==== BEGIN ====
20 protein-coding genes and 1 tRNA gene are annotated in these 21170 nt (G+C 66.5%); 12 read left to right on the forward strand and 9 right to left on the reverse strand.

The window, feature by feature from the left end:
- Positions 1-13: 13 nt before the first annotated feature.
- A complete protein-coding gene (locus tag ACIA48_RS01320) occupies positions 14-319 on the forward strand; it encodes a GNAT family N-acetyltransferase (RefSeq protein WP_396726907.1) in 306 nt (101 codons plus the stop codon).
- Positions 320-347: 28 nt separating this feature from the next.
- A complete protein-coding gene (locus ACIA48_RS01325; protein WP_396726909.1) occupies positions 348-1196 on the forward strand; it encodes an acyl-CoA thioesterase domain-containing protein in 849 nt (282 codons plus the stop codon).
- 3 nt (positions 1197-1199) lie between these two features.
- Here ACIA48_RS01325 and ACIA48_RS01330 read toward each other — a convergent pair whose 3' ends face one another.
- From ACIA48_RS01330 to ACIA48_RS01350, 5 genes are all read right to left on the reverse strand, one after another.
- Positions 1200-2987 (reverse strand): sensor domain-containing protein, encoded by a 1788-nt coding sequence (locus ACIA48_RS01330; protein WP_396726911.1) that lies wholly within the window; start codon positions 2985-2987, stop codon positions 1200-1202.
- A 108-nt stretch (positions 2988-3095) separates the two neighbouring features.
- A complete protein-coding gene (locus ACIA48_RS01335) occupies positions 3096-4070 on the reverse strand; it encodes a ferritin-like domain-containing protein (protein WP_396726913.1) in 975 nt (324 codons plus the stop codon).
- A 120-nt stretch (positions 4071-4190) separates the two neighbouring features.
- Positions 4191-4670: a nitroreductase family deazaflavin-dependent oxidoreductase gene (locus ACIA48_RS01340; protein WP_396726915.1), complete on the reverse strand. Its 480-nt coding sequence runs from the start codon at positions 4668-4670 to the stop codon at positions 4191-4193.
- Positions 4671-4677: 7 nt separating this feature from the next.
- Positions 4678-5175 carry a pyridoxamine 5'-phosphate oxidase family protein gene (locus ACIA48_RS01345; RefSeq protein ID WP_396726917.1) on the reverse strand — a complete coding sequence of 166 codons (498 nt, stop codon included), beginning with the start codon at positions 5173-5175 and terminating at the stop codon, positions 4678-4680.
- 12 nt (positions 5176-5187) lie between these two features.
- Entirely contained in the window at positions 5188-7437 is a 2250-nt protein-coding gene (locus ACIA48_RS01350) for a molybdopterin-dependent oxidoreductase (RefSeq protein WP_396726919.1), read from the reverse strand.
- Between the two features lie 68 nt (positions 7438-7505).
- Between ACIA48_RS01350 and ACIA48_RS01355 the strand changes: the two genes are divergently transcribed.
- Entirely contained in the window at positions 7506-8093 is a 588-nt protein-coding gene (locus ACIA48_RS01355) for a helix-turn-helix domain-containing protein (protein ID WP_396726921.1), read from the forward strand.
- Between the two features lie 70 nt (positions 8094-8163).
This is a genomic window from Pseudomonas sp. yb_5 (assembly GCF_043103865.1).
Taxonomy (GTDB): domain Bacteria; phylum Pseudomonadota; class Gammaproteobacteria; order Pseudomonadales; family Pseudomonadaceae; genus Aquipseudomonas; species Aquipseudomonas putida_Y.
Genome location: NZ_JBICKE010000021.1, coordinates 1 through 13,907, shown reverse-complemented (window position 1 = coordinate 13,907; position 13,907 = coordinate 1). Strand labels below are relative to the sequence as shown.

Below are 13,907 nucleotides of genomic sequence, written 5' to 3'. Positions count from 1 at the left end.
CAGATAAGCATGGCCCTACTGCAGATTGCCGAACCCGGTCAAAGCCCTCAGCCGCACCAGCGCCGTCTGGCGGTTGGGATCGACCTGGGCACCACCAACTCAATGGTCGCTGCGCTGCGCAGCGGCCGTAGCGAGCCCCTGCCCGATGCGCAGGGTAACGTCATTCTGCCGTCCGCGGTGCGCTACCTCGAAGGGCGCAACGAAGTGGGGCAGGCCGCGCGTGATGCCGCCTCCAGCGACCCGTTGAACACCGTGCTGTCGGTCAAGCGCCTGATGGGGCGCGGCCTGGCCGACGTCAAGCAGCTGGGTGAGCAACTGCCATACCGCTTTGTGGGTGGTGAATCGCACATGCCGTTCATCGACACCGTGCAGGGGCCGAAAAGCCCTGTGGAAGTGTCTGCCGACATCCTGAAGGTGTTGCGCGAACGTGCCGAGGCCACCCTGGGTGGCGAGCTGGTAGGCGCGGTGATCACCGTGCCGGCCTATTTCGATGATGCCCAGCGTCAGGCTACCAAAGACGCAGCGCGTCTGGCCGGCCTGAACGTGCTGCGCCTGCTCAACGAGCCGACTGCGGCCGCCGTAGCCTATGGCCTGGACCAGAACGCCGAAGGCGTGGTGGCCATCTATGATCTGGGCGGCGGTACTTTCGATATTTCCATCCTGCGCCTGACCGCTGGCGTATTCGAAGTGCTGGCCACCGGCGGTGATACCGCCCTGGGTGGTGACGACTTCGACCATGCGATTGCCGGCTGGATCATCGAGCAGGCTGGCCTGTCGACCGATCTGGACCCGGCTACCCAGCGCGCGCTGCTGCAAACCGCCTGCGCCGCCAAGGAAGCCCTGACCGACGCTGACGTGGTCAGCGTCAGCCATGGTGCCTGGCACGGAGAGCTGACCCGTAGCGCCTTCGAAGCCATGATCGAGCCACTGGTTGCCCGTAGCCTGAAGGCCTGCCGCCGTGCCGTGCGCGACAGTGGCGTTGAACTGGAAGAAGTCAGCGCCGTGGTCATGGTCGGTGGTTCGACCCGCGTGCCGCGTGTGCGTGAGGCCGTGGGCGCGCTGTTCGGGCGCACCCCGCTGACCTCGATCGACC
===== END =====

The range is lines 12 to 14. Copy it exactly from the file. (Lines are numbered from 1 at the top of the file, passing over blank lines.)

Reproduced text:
- A complete protein-coding gene (locus ACIA48_RS01335) occupies positions 3096-4070 on the reverse strand; it encodes a ferritin-like domain-containing protein (protein WP_396726913.1) in 975 nt (324 codons plus the stop codon).
- A 120-nt stretch (positions 4071-4190) separates the two neighbouring features.
- Positions 4191-4670: a nitroreductase family deazaflavin-dependent oxidoreductase gene (locus ACIA48_RS01340; protein WP_396726915.1), complete on the reverse strand. Its 480-nt coding sequence runs from the start codon at positions 4668-4670 to the stop codon at positions 4191-4193.